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Safe havens rise as global equities sell off on 1st trading day of 2019

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Safe havens rise as global equities sell off on 1st trading day of 2019

➤ Asian shares drop as China manufacturing activity contracts.

➤ European equities fall; Wall Street also set to open lower.

➤ U.S. Treasurys, German Bunds gather steam; Japanese yen, gold also rise.

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Wall Street looks set to follow global stocks in the red on the first trading day of 2019 as growth concerns in China and a partial U.S. government shutdown persist.

Asian shares started the new year with losses as data showed manufacturing activity in China contracting in December 2018, reflecting subdued demand amid the trade dispute between Washington and Beijing. The Shanghai SE Composite index dropped 1.15%, while Hong Kong's Hang Seng tumbled 2.77%. Japanese markets will reopen Friday.

The data suggests that the trade dispute has not only damaged growth in China's export sector but has also affected export-related supply chain companies and, in turn, domestic demand, wrote Iris Pang, ING economist for Greater China, in a note. "If domestic demand is not supported by fiscal stimulus quickly, then further weakening will pose a risk to job security. That could create a vicious downwards cycle."

European markets followed their Asian peers lower, with the Stoxx Europe 600 index down 0.75% as of 6:30 a.m. ET and the Euro Stoxx 50 dropping 0.89%. The FTSE 100 slipped 0.75%, led by falls in the mining sector, with shares in Glencore PLC, Antofagasta PLC and Anglo American PLC down more than 4% each.

Germany's DAX index ticked down 0.08%, while France's CAC 40 fell 1.41%. Italy's FTSE MIB dropped 1.27%, with shares in lenders falling about 3% each after the European Central Bank appointed temporary administrators for troubled peer Banca Carige SpA.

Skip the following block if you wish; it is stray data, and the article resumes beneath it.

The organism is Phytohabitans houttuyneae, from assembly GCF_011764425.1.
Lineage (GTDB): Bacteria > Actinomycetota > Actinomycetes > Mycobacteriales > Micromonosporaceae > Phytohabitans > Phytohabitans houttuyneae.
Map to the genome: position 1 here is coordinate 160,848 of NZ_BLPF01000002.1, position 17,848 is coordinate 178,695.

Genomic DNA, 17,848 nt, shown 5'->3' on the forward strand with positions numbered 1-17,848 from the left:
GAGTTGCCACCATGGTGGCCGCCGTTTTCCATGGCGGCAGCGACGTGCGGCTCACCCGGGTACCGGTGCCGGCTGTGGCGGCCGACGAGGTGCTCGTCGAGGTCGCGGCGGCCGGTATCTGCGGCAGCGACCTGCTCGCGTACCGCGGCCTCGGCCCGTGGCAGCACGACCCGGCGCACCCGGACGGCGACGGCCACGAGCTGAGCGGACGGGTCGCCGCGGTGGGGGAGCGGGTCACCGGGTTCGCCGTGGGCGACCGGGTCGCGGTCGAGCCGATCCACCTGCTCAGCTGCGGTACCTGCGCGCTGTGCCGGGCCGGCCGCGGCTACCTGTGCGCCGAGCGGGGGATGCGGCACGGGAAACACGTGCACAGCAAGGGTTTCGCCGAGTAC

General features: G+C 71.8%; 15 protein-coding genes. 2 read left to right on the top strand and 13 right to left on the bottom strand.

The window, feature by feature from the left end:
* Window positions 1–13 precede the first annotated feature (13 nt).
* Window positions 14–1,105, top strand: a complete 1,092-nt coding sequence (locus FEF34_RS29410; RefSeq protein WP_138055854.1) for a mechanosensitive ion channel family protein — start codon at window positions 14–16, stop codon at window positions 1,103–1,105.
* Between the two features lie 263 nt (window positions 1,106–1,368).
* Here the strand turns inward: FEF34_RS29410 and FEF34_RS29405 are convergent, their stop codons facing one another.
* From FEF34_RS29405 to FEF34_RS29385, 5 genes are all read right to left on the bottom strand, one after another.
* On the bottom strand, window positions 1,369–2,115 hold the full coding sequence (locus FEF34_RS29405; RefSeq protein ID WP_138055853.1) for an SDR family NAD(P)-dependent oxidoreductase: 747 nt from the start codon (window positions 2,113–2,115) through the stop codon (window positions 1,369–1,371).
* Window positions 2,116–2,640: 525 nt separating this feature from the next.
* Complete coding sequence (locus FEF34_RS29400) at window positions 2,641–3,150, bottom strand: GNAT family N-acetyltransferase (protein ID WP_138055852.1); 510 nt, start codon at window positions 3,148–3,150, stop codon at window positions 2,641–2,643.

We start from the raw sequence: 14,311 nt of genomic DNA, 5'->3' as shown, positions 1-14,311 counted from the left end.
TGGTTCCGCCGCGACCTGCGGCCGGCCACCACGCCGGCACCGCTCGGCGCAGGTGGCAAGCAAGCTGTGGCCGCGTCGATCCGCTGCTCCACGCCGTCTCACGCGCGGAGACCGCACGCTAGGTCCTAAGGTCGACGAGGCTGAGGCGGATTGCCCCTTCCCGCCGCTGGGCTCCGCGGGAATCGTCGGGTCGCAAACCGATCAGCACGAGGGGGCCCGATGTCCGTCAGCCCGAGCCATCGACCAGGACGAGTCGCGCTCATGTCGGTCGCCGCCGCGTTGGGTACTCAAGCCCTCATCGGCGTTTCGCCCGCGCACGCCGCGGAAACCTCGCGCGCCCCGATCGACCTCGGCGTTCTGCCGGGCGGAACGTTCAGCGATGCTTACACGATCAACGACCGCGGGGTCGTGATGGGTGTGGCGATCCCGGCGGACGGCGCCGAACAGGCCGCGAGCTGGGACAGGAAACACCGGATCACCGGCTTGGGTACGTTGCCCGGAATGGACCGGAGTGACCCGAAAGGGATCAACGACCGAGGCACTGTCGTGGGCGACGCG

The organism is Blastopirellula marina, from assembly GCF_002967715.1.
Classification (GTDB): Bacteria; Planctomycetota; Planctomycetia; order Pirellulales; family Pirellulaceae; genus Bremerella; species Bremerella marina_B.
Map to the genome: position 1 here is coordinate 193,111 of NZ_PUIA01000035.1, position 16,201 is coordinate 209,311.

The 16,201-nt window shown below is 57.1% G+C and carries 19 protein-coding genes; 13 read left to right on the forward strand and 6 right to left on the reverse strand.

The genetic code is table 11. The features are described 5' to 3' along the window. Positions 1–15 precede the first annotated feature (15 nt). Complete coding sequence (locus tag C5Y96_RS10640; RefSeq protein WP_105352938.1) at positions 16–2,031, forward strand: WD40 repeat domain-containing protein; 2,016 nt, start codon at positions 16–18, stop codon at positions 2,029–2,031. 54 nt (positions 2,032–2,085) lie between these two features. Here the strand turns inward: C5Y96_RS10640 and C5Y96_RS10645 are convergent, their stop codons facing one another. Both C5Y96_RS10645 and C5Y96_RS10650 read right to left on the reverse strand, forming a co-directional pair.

Futures point to U.S. stock markets continuing the trend as investors assess the effects of an ongoing partial government shutdown due to the impasse in Washington on funding for President Donald Trump's proposed wall along the U.S.-Mexico border. The shutdown could begin to weigh on market sentiment if it drags on as the new Congress — in which the Democrats control the House of Representatives while the Republicans control the Senate — holds its first session tomorrow, TD Securities said in a note.

Investors flocked to traditional safe-haven assets as equities dropped, with the Japanese yen rising 0.56% against the dollar and gold up 0.59% to $1,288.90 per ounce. Yields on 10-year German Bunds dropped 8 basis points to 0.167%, while those on U.S. Treasurys with the same maturity dipped 2 basis points to 2.66%.

Brent crude oil, meanwhile, started the year down 0.76% to $53.39 per barrel on the ICE Futures Exchange.

The day ahead:

8:55 a.m. ET — U.S. redbook

9:45 a.m. ET — U.S. PMI manufacturing index (Econoday consensus: 53.9)

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